Hohlgangsanlage Ho19, German tunnelsystem in St. Helier – Jersey, U.K.


The entrance to Ho19 Hohlgangsanlage, St Helier – Jersey U.K.

History

During the German occupation of the Channel Islands of Jersey, work began at strategic points. From 1941 onwards, tunnels were dug into the rocks. There are 25 tunnels named on Jersey, these were indicated by a serial number, Ho1, Ho2 and so on. Ho is an abbreviation of the German word Hohlgannsanlage which is a hollow passage system.

These tunnels were built by a collaboration of departments, Organization Todt, Festungsbaubataillone, and RAD. For this she used a mix of workers, including forced laborers.

Concrete tunnel and the entrance of Ho19 Hohlgangsanlage – St Helier – Jersey U.K.
Concrete tunnel near the entrance of Ho19 Hohlgangsanlage – St Helier – Jersey U.K.
Cave-like tunnel of Ho19 Hohlgangsanlage – St Helier – Jersey U.K.
Stuff Left behind in Ho19 Hohlgangsanlage – St Helier – Jersey U.K.
Cave-like tunnel of Ho19 Hohlgangsanlage – St Helier – Jersey U.K.

The purpose of the tunnels was twofold. Initially they were intended as storage areas for minute ratios, fuel and more. In addition, it also serves as accommodation and shelter for staff and electrical installations.

As a second purpose, the tunnels were used to connect bunkers and thus make the bunker inaccessible from outside. The entrance was then only via the rear, the tunnel, through the mountains. You can still see this now, for example, at Widerstandsnest Mole Verclut and at Stützpunkt Corbiere near the Marinepeilstand MP2.

Cave-like tunnel of Ho19 Hohlgangsanlage – St Helier – Jersey U.K.
Ho19 Hohlgangsanlage St Helier – Jersey U.K.
Artifacts found in Ho19 Hohlgangsanlage – St Helier – Jersey U.K.
Another artifact found in Ho19 Hohlgangsanlage – St Helier – Jersey U.K.
Cave-like tunnel of Ho19 Hohlgangsanlage – St Helier – Jersey U.K.

Not all tunnels have been built, some have remained in the planning phase. And only a few were finished, and some were used during the war. The Germans used tunnels Ho1, Ho4, Ho5 and Ho8. The Ho5 is the only one that has been completely completed.

After the war, the tunnels were used by the English army for storage. Around 1960, all tunnels were cleared and the materials moved to museums, etc.

Hohlgangsanlage Ho19, a tunnelsystem in St. Helier

Hohlgangsanlage 19 was intended as an electric works and was carved into Mount Bingham, also known as South Hill.
In the photo you can see the location of the tunnel inside the mountain. You also see the two gun position of Widerstandsnest South Hill Oben, where the tunnel runs deep underneath.

Map of Hohlgangsanlage Ho19 with location of Widerstandsnest South hill Oben – St Helier – Jersey U.K.

The tunnel in the photo has a red and gray hatching, red is the concrete part, gray the cave-like part. At the bottom right, the gun positions of the South Hill Oben strongpoint can be seen as circular drawings. We have indicated in orange where the tunnel runs so that it is more visible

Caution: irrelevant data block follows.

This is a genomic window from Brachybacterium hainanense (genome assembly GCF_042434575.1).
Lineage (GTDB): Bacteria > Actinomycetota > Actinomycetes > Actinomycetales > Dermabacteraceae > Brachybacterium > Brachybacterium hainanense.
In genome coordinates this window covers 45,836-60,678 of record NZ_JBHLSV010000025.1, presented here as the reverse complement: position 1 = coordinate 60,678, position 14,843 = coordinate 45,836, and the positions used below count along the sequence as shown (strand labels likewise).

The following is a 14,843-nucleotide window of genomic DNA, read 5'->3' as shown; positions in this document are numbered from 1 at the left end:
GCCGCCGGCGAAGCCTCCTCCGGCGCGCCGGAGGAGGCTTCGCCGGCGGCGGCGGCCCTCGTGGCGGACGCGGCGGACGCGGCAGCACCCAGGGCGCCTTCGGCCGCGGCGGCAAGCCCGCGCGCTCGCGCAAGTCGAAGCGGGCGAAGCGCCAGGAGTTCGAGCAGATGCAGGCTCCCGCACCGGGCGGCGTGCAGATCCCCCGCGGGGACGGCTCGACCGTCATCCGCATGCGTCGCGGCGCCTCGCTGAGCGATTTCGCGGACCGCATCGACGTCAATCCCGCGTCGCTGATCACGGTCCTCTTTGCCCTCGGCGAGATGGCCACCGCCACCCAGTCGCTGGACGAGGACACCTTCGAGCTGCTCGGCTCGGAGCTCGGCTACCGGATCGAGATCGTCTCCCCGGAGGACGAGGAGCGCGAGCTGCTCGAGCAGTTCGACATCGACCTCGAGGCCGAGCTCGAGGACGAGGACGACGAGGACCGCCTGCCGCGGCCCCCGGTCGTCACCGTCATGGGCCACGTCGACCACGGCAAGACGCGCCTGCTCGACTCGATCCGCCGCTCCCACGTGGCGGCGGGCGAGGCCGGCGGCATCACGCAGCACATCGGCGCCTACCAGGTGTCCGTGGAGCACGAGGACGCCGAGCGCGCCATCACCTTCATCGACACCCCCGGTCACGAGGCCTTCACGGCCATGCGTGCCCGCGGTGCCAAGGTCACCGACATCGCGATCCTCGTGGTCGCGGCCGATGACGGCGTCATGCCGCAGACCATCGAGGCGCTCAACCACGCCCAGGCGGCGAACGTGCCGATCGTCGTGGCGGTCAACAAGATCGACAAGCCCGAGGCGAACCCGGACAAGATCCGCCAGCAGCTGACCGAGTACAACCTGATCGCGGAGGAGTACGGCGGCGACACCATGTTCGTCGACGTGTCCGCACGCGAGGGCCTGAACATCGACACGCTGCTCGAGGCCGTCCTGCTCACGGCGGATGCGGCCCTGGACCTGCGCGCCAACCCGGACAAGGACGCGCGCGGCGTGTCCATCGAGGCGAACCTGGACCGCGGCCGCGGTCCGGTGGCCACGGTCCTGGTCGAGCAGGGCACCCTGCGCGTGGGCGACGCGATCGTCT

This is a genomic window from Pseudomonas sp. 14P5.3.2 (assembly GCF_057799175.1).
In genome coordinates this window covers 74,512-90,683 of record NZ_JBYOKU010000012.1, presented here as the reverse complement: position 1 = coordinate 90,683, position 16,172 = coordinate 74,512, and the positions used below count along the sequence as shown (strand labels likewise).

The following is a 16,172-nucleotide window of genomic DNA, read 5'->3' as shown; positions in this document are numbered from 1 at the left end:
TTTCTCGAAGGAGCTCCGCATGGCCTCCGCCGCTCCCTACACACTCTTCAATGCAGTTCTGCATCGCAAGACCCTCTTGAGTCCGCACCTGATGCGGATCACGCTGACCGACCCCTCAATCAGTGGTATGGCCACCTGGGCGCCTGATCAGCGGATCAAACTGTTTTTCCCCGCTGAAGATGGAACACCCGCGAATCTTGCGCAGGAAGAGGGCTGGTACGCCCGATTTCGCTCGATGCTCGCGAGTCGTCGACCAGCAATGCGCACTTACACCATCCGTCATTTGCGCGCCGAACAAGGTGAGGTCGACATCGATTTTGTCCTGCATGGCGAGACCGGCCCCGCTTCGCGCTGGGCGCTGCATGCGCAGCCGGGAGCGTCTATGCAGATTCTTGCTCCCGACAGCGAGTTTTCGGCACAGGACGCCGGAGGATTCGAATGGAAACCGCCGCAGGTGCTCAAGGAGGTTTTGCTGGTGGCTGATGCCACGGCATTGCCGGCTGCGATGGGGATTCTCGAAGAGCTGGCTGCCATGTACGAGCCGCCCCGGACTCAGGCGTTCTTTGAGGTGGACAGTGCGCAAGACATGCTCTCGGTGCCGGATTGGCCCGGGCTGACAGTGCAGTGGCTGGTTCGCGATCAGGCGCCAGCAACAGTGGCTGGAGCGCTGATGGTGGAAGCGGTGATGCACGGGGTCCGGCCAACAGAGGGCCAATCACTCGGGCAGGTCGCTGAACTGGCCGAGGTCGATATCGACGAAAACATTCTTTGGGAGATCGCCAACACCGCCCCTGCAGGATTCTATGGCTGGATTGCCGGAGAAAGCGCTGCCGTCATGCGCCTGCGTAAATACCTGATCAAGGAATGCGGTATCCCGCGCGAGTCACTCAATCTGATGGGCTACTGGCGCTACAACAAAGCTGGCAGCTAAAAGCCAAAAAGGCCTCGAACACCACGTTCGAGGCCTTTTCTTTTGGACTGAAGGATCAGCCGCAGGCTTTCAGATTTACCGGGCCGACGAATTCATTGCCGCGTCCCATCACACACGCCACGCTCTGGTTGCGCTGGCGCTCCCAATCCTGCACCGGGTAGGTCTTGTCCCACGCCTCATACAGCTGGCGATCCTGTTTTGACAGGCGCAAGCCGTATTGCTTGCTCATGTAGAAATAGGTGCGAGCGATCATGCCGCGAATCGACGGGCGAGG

Research is being done in the tunnel Ho19 and remains from that time are still being found. On the walls you can still read texts from the workers who spent their time here,
Luis A and a date probably September 1913 or 1923 (year of birth?) from Spain left his graffiti on the wall of the tunnel in 1944.

Luis was here – reminders of the Spanish laborers at Ho19 Hohlgangsanlage in St Helier
Markings form laborers in the Ho19 Hohlgangsanlage St Helier – Jersey U.K.

Visit

Most tunnels are privately owned by the islanders, who in turn also use them for storing goods, some are used as a Mushroom Farm. The unfinnished tunnels are unstable because they are not hewn from solid stone but from loose slate. Here and there parts have collapsed, the ceilings have come loose and it is even a story that 2 people died in tunnel Ho2 due to carbon monoxide poisoning.

There are tunnels you can to visit though. A museum has been created in a tunnel, Ho8, and the Jersey War Tours organization has a trip where you can visit this tunnel system, Hohlgangsanlage 19, or Ho19.


2 thoughts on “Hohlgangsanlage Ho19, German tunnelsystem in St. Helier – Jersey, U.K.

Hi,
You say that there is: “even a story that 2 people died in tunnel Ho2 due to carbon monoxide poisoning.”
It’s true, and is mentioned on this webpage: https://www.jerseybunkertours.com/bunkers-in-jersey/ho2
On Sunday 27th May 1962, Richard Phillips (16) and Richard Pratchett (15) were killed by carbon monoxide poisoning in HO2, which they were exploring with friends. Initial newspaper reports wrongly claimed that cyanide gas was to blame.
The carbon monoxide had been created by a fire lit by others exploring the tunnel on the previous Thursday or Saturday.
Regards
Ian

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